• Sales and Distribution Channels: Fashion retailers are a great example here. Some focus on brick-and-mortar stores, others on online sales, and many do both. The key is understanding where your customers prefer to shop and tailoring your strategy accordingly. Miss out on online retail, and you might as well be living in the stone age.
  • ​Regulatory Environment: The pharmaceutical industry is a textbook case. Navigating regulations here is not just crucial; it's a matter of survival. Those who understand and leverage these regulations can innovate faster and get their products to market legally and more efficiently.
  • Technological Advancements: Electric cars, anyone? The automotive industry's shift towards electric vehicles is a prime example of leveraging technology. Companies like Tesla didn’t just jump on a trend; they anticipated it, led it, and now they're at the forefront of a vehicular revolution.
  • Product Life-cycle: Video game consoles go through clear life cycles. Companies like Sony, Microsoft, and Nintendo launch a new console, build up its market, then gradually phase it out as they prepare for the next big thing. Timing is everything here. Move too early or too late, and you've got a disaster on your hands.
Product Life-cycle

8. Performance Metrics: E-commerce platforms thrive on metrics. They track clicks, conversions, cart abandonments, customer lifetime value – you name it. This isn’t just data; it's the pulse of their business, telling them what works, what doesn't, and where to go next.

9. SWOT Analysis: Streaming services like Netflix, Hulu, and Disney+ constantly perform SWOT analysis. They're always assessing their strengths (like original content), weaknesses (like higher subscription costs), opportunities (like expanding into new markets), and threats (like new competitors entering the market). This isn't just planning; it's survival.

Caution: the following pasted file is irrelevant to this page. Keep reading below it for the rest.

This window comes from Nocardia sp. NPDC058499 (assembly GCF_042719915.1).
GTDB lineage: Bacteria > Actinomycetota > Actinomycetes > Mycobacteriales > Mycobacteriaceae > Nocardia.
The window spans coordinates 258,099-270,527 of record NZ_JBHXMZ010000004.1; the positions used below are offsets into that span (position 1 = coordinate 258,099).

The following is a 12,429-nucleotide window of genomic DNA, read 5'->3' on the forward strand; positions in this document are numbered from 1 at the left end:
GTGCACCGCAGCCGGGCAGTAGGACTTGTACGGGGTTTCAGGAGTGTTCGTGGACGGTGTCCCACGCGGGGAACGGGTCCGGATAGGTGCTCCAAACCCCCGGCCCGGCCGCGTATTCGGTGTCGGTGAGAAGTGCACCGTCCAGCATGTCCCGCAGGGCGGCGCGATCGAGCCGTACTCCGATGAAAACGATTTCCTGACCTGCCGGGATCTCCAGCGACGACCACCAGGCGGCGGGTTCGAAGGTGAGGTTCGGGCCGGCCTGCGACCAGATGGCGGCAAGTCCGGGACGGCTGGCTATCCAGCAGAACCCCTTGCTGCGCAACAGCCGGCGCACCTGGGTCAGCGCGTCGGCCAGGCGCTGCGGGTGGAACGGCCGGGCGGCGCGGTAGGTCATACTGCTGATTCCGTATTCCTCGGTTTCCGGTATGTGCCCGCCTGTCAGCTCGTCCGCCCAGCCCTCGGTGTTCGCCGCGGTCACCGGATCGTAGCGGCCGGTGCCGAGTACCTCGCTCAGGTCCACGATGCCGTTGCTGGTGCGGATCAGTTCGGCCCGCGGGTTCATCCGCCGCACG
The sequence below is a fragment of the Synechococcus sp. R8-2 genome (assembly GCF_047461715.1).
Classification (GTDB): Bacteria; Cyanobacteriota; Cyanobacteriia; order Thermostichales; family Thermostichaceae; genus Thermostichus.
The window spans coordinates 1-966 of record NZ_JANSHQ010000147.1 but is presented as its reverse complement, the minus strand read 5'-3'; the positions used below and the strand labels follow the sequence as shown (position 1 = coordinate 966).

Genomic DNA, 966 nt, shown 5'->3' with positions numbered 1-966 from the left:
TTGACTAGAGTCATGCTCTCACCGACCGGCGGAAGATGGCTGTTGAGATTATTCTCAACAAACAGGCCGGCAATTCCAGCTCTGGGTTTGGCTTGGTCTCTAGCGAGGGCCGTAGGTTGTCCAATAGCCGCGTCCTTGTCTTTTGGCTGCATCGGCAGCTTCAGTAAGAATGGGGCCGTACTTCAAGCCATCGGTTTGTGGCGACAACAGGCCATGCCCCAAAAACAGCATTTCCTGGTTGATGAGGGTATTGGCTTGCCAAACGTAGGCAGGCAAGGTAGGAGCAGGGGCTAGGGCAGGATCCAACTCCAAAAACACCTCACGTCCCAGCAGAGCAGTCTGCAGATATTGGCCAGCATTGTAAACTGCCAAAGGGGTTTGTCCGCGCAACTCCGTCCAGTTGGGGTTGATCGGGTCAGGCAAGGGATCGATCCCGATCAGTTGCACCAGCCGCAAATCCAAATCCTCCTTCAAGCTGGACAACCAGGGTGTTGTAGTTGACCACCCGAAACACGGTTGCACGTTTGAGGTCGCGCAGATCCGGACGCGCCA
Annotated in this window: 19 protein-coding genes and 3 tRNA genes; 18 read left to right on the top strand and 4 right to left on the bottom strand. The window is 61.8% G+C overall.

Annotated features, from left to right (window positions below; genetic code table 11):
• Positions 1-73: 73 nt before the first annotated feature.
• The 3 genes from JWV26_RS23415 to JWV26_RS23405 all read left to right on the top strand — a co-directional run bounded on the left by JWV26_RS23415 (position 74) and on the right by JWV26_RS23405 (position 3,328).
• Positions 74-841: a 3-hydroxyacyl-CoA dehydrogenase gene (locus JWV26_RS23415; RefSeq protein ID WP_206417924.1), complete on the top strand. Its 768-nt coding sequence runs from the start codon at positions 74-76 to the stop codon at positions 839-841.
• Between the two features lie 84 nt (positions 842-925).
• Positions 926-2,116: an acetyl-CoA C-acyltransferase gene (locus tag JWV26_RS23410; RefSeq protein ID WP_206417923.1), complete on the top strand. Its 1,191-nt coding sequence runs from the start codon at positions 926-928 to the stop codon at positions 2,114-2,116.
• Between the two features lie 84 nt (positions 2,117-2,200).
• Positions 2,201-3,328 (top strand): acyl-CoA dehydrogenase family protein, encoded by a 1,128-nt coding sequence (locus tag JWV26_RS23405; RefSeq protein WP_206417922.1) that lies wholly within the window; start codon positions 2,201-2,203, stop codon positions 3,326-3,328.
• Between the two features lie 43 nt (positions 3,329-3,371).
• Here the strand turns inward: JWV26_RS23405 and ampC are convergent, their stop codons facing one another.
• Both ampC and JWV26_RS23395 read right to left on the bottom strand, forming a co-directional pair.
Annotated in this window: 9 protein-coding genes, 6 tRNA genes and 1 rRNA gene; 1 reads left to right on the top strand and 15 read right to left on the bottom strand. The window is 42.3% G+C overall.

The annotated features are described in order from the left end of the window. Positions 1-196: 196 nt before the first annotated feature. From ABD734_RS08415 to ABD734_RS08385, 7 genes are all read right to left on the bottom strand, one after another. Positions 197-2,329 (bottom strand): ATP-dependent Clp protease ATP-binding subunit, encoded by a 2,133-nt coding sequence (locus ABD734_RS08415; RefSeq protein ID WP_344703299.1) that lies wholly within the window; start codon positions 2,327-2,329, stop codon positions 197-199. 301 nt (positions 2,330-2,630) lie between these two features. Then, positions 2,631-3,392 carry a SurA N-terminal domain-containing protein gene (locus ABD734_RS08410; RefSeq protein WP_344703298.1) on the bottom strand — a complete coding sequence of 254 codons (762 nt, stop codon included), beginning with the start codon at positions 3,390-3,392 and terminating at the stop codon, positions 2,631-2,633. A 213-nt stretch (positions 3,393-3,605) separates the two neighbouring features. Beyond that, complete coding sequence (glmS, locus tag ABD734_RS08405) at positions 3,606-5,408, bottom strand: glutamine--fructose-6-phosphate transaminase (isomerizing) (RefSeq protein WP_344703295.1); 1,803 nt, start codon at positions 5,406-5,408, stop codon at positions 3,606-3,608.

Why Product Category Analysis is Critical

The main reason why you do a Product Category Analysis is because you see who's buying, what they're buying, and why. Without this, you're just guessing, and guesswork is not a strategy. Think about finding those gaps in the market. That's where the gold is buried. It’s like finding gold needles in a haystack. Product category analysis is your treasure map. It shows you where to dig. Miss this, and you're leaving money on the table.

If you're not keeping pace with trends, you're not just standing still, you're sinking.

Product category analysis keeps you nimble, keeps you ahead. Remember, in the race of business, it's not just about speed; it's about direction.

Differentiation – this is your sword in the battle of business. In a world where everyone is shouting, you need to make sure your voice is heard and remembered.

Understanding your category helps you craft your unique pitch. Your USP matters more than you think, a unique selling proposition, which dates to the 1950’s and, of course, I have taught for nearly 40 years. In fact, you should answer this question, “why should our customers buy from us over anyone else?”, because It's not about yelling louder; it's about speaking smarter.

And then there's pricing. Get this wrong, and it's like building a house on quicksand. Your pricing strategy needs to be on point. Product category analysis gives you that precision. It's about finding that sweet spot where your value and the customer's willingness to pay meet.

So there you have it. If you have any questions about Product Category Analysis or how to do proper research you can always go to or join our NO B.S. Community by getting inside of our NO B.S. Newsletter.